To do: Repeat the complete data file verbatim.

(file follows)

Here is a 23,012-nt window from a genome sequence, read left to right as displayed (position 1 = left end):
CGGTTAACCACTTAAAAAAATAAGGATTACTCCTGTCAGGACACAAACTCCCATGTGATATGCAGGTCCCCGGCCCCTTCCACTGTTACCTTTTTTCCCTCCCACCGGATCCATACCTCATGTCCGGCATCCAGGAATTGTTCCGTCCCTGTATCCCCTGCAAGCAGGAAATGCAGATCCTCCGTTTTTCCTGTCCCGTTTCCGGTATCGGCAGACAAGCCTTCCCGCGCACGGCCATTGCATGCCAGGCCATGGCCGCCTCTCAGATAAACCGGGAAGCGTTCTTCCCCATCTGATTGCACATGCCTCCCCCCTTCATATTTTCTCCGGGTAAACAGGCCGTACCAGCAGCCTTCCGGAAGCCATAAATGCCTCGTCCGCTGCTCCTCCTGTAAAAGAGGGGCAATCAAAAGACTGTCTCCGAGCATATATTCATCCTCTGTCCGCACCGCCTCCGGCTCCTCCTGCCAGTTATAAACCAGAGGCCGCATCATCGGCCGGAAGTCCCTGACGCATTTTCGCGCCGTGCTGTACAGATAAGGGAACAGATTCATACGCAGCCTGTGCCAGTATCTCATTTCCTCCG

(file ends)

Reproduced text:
Here is a 23,012-nt window from a genome sequence, read left to right as displayed (position 1 = left end):
CGGTTAACCACTTAAAAAAATAAGGATTACTCCTGTCAGGACACAAACTCCCATGTGATATGCAGGTCCCCGGCCCCTTCCACTGTTACCTTTTTTCCCTCCCACCGGATCCATACCTCATGTCCGGCATCCAGGAATTGTTCCGTCCCTGTATCCCCTGCAAGCAGGAAATGCAGATCCTCCGTTTTTCCTGTCCCGTTTCCGGTATCGGCAGACAAGCCTTCCCGCGCACGGCCATTGCATGCCAGGCCATGGCCGCCTCTCAGATAAACCGGGAAGCGTTCTTCCCCATCTGATTGCACATGCCTCCCCCCTTCATATTTTCTCCGGGTAAACAGGCCGTACCAGCAGCCTTCCGGAAGCCATAAATGCCTCGTCCGCTGCTCCTCCTGTAAAAGAGGGGCAATCAAAAGACTGTCTCCGAGCATATATTCATCCTCTGTCCGCACCGCCTCCGGCTCCTCCTGCCAGTTATAAACCAGAGGCCGCATCATCGGCCGGAAGTCCCTGACGCATTTTCGCGCCGTGCTGTACAGATAAGGGAACAGATTCATACGCAGCCTGTGCCAGTATCTCATTTCCTCCG